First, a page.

The bronze bust of Napoleon Bonaparte in the Deanery Collection at Bryn Mawr College is a small-scale reproduction of an official portrait of Napoleon by Antoine Denis Chaudet (1763-1810). The original marble bust of Napoleon was created by Chaudet in 1804 and was widely reproduced as an official portrait type. Reproduction of the portrait was done on a large scale in Italy, under the direction of Napoleon’s sister, Elisa Baciocchi (1777-1820). From 1807-1809 Baciocchi had over 1200 copies made by the Carrara workshops, which were under her control, for public display. Most of these original marble copies, as well as Chaudet’s original, were either destroyed by Napoleon’s successors or have been lost. The marble bust in the Victoria and Albert Museum in London might be a rare example of these Italian reproductions. In addition to the Italian copies in marble, the Sèvres Porcelain Factory outside Paris produced three different sized reproductions in hard paste porcelain in 1805. Several of these porcelain replicas exist around the world in various museums, such as the National Museum in Cardiff (Wales, UK) and the Museum of Fine Arts (Boston, US). The Maison Barbedienne, a commercial Parisian foundry owned by Ferdinand Barbedienne (1810-1892), recreated Chaudet’s design in bronze, an example of which is the piece in the Bryn Mawr collection today. On the right side of the bust near the shoulder the letters “F. BARBEDIENNE FONDOUR” mark the piece as from the Maison Barbedienne foundry. The Maison Barbedienne was able to produce this smaller replica of Chaudet’s design through Achille Collas’ (1795-1859) invention of the machine à rédure, a pantograph capable of reproducing three dimensional objects. Collas patented his device in 1837 and in 1838 he entered into an exclusive contract with Barbedienne to create faithful, small-scale reproductions of famous works of art. The bronze bust at Bryn Mawr is an example of their collaboration. In addition to the foundry’s mark, there is a small round stamp located on the lower left side on the back of the base that consists of words encircling a portrait in profile. The stamp reads “REDUCTIO[N] [ME]CANIQUE / A. COLLAS / [B]REVETE,” which indicates the use of Collas’ patented (Fr. breveté) machine. The portrait in the center most likely represents Collas, but could also possibly be Barbedienne.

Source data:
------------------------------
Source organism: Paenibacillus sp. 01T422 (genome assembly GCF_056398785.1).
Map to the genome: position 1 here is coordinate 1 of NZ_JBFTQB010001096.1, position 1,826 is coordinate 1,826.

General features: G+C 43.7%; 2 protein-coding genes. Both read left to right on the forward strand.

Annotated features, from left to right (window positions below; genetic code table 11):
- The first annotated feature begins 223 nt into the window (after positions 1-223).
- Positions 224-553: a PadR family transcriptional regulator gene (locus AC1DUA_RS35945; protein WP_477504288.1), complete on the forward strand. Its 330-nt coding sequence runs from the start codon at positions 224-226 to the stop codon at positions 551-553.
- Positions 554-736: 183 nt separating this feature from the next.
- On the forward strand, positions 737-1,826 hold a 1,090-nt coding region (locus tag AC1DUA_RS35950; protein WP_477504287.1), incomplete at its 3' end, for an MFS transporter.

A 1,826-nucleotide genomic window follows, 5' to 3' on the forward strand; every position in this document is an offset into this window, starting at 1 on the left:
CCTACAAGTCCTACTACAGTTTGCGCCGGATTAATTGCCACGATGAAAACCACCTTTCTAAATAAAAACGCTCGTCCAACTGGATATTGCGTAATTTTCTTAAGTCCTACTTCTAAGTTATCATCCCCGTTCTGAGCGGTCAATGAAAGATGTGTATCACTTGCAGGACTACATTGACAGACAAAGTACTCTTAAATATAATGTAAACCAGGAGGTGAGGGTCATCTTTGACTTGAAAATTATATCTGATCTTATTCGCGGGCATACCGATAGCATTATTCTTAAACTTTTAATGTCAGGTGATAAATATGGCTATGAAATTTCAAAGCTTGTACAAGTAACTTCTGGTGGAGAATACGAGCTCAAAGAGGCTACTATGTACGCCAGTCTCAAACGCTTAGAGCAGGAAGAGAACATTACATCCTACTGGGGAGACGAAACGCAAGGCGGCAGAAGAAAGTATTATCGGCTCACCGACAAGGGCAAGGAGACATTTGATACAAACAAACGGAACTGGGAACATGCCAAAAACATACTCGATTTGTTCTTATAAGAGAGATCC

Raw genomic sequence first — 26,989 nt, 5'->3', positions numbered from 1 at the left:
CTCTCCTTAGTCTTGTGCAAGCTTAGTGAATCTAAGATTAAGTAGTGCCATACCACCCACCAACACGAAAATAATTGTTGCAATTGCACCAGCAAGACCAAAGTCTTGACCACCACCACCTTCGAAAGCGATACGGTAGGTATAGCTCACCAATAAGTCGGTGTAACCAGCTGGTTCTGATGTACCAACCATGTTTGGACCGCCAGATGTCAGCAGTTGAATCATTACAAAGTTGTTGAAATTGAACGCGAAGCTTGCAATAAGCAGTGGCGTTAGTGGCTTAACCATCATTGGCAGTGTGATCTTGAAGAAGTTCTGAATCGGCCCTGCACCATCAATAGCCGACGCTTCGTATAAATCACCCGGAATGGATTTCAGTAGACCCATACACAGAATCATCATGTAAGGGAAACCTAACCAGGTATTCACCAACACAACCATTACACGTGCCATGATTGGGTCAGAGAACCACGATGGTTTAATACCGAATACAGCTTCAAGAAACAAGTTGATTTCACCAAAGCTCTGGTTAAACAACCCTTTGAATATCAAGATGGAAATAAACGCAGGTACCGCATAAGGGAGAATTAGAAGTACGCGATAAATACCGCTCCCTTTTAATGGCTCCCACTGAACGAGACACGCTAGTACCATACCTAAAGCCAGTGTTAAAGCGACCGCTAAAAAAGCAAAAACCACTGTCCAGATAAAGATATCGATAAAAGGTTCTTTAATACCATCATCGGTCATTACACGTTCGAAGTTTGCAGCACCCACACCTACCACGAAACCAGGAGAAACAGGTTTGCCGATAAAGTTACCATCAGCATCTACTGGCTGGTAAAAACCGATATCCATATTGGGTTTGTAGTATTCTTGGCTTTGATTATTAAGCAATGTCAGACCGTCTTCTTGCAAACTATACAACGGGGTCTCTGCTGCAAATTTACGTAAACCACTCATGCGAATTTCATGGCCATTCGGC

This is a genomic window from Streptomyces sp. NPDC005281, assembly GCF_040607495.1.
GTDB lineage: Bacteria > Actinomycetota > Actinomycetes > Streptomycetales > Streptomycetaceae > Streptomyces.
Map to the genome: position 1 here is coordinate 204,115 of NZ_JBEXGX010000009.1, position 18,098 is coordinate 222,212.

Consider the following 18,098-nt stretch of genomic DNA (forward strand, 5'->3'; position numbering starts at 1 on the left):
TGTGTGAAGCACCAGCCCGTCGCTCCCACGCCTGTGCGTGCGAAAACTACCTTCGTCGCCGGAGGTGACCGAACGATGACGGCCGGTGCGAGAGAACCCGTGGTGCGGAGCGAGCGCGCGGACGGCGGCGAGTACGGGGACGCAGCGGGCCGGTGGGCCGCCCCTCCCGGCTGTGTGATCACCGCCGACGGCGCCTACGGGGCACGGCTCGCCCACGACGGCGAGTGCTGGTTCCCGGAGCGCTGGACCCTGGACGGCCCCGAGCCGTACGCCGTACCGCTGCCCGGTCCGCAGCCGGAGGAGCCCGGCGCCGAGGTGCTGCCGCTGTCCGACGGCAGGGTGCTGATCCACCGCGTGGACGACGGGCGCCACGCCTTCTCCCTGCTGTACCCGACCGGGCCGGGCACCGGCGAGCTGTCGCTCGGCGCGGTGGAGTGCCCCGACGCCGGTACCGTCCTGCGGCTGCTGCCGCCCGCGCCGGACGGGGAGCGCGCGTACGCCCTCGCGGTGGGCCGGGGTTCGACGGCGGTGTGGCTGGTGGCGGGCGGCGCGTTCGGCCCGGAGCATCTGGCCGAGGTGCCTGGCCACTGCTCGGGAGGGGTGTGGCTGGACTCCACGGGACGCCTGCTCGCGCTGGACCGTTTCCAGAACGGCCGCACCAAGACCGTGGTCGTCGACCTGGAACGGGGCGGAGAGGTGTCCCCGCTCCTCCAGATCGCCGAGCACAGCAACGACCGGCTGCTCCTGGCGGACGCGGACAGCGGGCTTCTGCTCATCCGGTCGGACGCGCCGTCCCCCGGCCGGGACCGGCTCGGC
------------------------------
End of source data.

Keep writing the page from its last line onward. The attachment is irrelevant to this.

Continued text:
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- Refers to a broad range of alloys of copper, specifically any non-ferrous alloy of copper, tin, and zinc or other trace metals. Bronze was made before 3,000 BCE -- possibly as early as 10,000 BCE, although its common use in tools and decorative items is dated only in later artifacts. The proportions of copper and tin vary widely, from 70 to 95 percent copper in surviving ancient artifacts. Because of the copper base, bronze may be very malleable and easy to work. By the Middle Ages in Europe, it was recognized that using the metals in certain proportions could yield specific properties. Some modern bronzes contain no tin at all, substituting other metals such as aluminum, manganese, and even zinc. Historically, the term was used interchangeably with "latten." U.S. standard bronze is composed of 90% copper, 7% tin and 3% zinc. Ancient bronze alloys sometimes contained up to 14% tin.
- Representations of only the head and shoulders of a figure.
- Devices consisting of four strips of wood or some other material which are hinged together in a square so that they overlap and can be adjusted to the scale of the work being copied, enlarged, or reduced.
- Three-dimensional works of art in which images and forms are produced in relief, in intaglio, or in the round. The term refers particularly to art works created by carving or engraving a hard material, by molding or casting a malleable material (which usually then hardens), or by assembling parts to create a three-dimensional object. It is typically used to refer to large or medium-sized objects made of stone, wood, bronze, or another metal. Small objects are typically referred to as "carvings" or another appropriate term. "Sculpture" refers to works that represent tangible beings, objects, or groups of objects, or are abstract works that have defined edges and boundaries and can be measured. As three-dimensional works become more diffused in space or time, or less tangible, use appropriate specific terms, such as "mail art" or "environmental art."
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